Manufacturing Suburbs: Building Work and Home on the Metropolitan Fringe

By Robert Lewis | Go to book overview

9
“Nature’s Workshop”
Industry and Urban Expansion in
Southern California, 1900–1950

GREG HISE

The industrialization of [Los Angeles] was not unwelcome; in fact, it was to a
considerable extent deliberately planned and cultivated.

—John Parke Young, quoted in G. Robbins and L. Tilton, Los Angeles:
Preface to a Master Plan
(Los Angeles, 1941), 61.

In 1949 a journalist visiting Los Angeles on assignment for Fortune magazine drove a four-mile, west-to-east transect along 190th Street. Beginning in Redondo Beach, the writer passed through Torrance, the city of Los Angeles, Carson, and out into unincorporated county land, observing a “truck farm landscape with acres of new factories.” Factories sprouting in farmland, a common trope, played off readers’ conceptions of Los Angeles as both a place of agricultural abundance and the great boom city of the twentieth century. These widely shared notions of southern California provided the counterpoint for this reporter’s understated assessment of the city: “The most remarkable thing is that in the Los Angeles of 1949, [190th street] is utterly unre-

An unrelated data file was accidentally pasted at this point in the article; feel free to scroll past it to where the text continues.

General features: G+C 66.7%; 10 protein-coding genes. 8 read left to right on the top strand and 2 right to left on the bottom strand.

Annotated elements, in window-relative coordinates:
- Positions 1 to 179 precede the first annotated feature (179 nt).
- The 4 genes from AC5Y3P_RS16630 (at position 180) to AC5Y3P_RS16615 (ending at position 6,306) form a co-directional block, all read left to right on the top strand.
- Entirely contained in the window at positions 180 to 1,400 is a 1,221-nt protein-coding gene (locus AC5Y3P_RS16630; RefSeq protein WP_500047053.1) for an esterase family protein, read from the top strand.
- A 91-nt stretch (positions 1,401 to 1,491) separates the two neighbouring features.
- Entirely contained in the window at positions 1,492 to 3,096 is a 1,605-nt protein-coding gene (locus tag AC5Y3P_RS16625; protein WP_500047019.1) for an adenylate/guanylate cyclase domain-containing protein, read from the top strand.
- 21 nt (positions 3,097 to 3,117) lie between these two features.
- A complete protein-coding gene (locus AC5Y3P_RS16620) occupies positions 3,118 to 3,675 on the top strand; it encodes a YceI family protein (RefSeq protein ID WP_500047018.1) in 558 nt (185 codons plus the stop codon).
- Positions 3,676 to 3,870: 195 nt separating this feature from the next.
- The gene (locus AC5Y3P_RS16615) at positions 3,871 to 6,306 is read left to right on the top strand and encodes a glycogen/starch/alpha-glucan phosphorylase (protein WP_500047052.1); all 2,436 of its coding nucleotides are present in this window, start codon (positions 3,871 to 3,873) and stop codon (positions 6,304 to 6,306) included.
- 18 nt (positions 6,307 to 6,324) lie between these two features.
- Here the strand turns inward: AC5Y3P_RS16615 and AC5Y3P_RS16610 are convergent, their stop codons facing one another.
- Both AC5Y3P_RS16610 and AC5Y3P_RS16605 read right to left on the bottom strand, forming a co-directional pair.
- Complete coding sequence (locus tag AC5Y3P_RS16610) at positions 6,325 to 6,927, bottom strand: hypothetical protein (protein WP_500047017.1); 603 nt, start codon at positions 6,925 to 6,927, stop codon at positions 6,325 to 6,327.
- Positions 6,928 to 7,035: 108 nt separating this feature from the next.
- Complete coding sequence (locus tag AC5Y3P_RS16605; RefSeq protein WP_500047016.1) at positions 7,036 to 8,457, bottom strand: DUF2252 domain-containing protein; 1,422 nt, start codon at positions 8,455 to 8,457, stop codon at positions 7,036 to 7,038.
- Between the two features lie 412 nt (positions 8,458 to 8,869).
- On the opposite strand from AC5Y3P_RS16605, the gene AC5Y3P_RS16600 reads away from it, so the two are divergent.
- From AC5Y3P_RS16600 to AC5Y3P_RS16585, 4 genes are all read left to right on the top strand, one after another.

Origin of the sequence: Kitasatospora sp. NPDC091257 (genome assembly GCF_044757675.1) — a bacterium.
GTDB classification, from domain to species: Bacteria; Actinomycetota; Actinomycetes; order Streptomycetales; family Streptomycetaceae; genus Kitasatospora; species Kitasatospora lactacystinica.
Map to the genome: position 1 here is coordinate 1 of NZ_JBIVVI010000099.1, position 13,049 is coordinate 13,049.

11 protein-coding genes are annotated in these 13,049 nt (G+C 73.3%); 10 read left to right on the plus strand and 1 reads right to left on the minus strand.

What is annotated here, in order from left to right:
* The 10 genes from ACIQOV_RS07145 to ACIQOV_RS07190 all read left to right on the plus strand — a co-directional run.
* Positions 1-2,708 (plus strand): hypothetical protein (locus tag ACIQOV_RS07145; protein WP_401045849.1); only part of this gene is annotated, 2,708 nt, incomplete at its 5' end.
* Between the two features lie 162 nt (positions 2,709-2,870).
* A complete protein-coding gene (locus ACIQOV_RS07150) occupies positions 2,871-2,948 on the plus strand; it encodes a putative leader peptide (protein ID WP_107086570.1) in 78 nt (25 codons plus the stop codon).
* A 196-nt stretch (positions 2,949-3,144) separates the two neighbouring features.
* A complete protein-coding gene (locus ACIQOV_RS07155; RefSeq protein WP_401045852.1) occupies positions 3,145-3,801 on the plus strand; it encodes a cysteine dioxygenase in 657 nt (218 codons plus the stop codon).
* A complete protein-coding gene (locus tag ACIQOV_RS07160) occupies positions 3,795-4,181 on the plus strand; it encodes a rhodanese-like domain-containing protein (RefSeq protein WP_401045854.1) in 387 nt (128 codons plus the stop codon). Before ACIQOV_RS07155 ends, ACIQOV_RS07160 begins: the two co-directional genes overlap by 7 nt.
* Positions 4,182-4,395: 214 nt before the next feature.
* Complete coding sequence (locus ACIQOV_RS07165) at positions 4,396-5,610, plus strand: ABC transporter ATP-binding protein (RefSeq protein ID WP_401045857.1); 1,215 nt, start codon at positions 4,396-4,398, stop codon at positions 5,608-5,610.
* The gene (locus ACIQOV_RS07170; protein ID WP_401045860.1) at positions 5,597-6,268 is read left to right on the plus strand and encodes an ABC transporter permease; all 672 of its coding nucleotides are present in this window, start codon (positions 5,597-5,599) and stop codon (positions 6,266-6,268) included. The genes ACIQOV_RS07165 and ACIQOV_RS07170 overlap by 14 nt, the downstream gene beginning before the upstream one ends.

Reprinted with minor revisions from Greg Hise, “ ‘Nature’s Workshop’: Industry and Urban Expansion in Southern California, 1900–1950,” Journal of Historical Geography 27 (2001): 74–92, by permission of the publisher Academic Press.

-178-

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